- Use the new defense strategy to evaluate and shape the budget submission to Congress so that it will be an engine to drive change. DoD will probably not be able to complete a strategic review before it has to submit its first budget, potentially early this spring. But if the incoming secretary starts a small, senior leader-driven review quickly, it would be possible to at least ensure the initial budget submission reflects major key new concepts and policy shifts. Once the review is completed later this year, it can guide and shape the next iteration of the budget process more comprehensively.
Given the volume of national security challenges the country is facing, and the very mixed record of the value of past QDR efforts, it may be tempting to see conduct of a strategic review as a largely intellectual exercise that should be skipped so that leaders can focus on more pressing events. But without an up-front review to set priorities and build consensus, there is a real danger that the new administration will dilute its energy by spreading itself too thin across too wide a range of initiatives. Without a strategic review, the chances that the new team will bounce reactively from crisis to crisis go up.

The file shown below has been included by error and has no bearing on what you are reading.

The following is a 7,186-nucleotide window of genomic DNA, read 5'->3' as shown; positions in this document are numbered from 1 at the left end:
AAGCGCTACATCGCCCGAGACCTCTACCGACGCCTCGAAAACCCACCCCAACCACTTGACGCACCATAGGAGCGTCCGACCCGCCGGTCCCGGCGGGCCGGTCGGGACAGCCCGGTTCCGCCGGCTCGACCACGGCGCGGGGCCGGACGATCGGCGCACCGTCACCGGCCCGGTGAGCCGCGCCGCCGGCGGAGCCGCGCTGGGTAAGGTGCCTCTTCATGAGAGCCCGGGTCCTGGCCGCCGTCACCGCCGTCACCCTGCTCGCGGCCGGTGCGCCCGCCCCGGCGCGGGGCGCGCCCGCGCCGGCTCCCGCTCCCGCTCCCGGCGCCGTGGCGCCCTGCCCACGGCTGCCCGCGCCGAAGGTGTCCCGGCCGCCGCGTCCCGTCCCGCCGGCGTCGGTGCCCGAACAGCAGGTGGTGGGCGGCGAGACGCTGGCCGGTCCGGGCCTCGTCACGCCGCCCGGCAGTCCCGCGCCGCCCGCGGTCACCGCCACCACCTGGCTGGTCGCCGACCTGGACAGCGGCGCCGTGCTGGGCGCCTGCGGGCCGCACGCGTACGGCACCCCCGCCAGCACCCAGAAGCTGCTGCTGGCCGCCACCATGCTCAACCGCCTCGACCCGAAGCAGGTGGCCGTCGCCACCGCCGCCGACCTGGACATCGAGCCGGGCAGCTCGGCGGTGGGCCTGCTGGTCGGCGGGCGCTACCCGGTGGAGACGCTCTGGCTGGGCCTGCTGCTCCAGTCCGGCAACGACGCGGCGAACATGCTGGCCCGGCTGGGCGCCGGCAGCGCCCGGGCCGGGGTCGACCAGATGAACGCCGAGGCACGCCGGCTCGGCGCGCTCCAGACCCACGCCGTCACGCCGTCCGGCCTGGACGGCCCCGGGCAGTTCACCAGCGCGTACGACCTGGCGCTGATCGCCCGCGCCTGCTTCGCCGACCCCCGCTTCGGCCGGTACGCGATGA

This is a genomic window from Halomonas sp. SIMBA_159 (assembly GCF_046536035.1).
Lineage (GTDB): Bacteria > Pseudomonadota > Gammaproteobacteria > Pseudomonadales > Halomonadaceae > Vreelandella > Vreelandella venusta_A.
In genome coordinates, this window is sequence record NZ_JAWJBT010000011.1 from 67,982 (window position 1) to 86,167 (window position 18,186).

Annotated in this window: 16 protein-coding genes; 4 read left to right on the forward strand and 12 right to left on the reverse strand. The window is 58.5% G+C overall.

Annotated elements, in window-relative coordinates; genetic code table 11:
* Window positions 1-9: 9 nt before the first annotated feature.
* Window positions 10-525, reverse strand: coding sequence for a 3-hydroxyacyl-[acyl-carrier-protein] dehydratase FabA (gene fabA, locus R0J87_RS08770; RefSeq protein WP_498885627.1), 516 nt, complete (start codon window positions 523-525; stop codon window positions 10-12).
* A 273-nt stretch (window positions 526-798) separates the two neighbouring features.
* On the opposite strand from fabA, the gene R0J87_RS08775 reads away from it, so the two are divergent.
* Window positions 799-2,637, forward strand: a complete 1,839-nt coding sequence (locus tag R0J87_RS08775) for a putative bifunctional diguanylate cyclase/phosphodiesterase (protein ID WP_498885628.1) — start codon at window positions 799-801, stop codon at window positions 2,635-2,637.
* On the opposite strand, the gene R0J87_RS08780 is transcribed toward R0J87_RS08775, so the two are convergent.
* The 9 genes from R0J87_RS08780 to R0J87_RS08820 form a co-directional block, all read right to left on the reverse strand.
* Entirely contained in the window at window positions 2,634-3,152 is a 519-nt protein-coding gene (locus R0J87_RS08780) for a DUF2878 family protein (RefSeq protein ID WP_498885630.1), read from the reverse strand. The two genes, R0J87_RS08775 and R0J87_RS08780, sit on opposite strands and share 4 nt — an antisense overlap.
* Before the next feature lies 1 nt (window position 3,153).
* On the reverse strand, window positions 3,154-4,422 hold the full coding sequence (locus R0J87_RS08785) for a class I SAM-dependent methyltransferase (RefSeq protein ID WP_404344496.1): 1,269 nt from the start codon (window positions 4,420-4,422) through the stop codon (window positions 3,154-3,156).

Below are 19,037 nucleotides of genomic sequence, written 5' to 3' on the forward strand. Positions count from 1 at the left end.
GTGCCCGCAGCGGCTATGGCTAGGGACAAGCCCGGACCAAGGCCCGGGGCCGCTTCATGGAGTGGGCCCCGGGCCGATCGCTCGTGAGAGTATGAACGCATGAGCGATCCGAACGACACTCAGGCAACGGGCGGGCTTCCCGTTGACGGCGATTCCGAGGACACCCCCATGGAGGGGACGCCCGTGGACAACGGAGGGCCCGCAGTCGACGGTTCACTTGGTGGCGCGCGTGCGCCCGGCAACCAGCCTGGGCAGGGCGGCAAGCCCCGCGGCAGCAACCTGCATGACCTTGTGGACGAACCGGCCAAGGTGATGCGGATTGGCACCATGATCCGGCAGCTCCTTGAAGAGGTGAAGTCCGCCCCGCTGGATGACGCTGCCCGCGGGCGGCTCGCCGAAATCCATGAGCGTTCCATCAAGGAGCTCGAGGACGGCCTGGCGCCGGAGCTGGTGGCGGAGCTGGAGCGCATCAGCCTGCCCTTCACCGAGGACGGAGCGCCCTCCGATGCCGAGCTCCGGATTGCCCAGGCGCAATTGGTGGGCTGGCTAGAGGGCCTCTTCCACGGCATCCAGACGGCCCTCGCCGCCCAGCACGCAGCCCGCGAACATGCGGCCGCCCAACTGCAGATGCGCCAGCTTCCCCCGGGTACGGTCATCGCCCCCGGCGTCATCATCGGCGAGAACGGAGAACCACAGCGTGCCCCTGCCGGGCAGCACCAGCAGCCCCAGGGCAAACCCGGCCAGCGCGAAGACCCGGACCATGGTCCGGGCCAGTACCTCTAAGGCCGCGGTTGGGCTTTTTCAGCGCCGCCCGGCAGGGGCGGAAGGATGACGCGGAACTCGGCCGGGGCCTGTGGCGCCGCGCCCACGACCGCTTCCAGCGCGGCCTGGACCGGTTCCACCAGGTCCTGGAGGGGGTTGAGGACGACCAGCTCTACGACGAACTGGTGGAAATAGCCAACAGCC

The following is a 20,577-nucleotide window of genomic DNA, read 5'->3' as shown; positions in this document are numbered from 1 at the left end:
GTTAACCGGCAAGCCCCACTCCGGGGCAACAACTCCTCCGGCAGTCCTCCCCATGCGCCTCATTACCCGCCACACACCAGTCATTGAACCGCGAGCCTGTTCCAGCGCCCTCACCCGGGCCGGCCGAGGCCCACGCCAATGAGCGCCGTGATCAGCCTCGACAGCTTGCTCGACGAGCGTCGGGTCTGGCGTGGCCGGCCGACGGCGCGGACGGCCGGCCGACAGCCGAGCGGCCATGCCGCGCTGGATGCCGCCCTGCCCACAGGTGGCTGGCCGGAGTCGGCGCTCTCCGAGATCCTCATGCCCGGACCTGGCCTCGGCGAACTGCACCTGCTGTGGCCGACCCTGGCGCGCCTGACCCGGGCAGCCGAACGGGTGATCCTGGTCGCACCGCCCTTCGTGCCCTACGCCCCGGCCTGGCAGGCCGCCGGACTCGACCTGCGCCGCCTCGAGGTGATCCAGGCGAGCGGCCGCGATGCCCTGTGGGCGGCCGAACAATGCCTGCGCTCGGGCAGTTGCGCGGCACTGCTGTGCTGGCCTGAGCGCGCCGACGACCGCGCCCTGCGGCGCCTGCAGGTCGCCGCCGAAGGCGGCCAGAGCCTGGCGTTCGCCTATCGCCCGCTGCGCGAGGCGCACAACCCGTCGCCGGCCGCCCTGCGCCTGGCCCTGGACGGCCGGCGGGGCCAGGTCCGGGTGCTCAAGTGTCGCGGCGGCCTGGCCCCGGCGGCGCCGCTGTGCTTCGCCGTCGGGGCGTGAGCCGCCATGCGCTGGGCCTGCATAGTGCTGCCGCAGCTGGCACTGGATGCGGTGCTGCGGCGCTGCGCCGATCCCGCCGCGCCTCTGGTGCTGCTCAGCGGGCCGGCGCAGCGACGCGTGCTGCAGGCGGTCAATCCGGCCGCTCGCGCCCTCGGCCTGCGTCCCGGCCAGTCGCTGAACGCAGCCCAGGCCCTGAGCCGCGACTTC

President-elect Trump frequently extols the virtues of taking a more business-like approach to government, and he is bringing in many cabinet officials from the corporate world to lead the change he seeks. Successful CEOs make sure that their employees, stakeholders, and customers understand their vision and their priorities. While the DoD is not a business, conducting a focused strategic review would enable the new secretary to clearly communicate his priorities, and those of the president, to the global DoD enterprise. This is an opportunity the secretary of defense should not miss.